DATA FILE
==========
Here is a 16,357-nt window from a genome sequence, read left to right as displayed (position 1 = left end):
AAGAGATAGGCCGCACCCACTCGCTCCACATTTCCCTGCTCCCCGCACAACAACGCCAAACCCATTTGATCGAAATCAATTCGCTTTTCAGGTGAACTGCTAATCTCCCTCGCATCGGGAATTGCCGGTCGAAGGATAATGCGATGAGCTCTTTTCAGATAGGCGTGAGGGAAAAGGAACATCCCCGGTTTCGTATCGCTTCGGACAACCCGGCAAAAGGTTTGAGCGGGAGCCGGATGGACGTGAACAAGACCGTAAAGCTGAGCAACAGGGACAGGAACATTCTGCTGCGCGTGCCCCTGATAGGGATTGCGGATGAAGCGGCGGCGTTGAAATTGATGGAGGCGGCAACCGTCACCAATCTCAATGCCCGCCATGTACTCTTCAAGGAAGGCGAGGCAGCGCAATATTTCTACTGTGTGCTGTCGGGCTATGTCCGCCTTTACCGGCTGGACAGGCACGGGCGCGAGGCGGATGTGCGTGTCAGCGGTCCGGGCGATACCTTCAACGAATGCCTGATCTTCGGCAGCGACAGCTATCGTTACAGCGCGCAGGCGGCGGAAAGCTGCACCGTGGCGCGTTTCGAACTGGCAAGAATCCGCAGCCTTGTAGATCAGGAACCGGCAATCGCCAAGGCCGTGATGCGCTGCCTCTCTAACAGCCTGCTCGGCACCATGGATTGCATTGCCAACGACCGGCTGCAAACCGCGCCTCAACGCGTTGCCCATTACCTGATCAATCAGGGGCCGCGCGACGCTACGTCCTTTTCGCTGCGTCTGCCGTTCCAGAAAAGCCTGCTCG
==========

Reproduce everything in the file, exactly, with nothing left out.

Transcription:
Here is a 16,357-nt window from a genome sequence, read left to right as displayed (position 1 = left end):
AAGAGATAGGCCGCACCCACTCGCTCCACATTTCCCTGCTCCCCGCACAACAACGCCAAACCCATTTGATCGAAATCAATTCGCTTTTCAGGTGAACTGCTAATCTCCCTCGCATCGGGAATTGCCGGTCGAAGGATAATGCGATGAGCTCTTTTCAGATAGGCGTGAGGGAAAAGGAACATCCCCGGTTTCGTATCGCTTCGGACAACCCGGCAAAAGGTTTGAGCGGGAGCCGGATGGACGTGAACAAGACCGTAAAGCTGAGCAACAGGGACAGGAACATTCTGCTGCGCGTGCCCCTGATAGGGATTGCGGATGAAGCGGCGGCGTTGAAATTGATGGAGGCGGCAACCGTCACCAATCTCAATGCCCGCCATGTACTCTTCAAGGAAGGCGAGGCAGCGCAATATTTCTACTGTGTGCTGTCGGGCTATGTCCGCCTTTACCGGCTGGACAGGCACGGGCGCGAGGCGGATGTGCGTGTCAGCGGTCCGGGCGATACCTTCAACGAATGCCTGATCTTCGGCAGCGACAGCTATCGTTACAGCGCGCAGGCGGCGGAAAGCTGCACCGTGGCGCGTTTCGAACTGGCAAGAATCCGCAGCCTTGTAGATCAGGAACCGGCAATCGCCAAGGCCGTGATGCGCTGCCTCTCTAACAGCCTGCTCGGCACCATGGATTGCATTGCCAACGACCGGCTGCAAACCGCGCCTCAACGCGTTGCCCATTACCTGATCAATCAGGGGCCGCGCGACGCTACGTCCTTTTCGCTGCGTCTGCCGTTCCAGAAAAGCCTGCTCG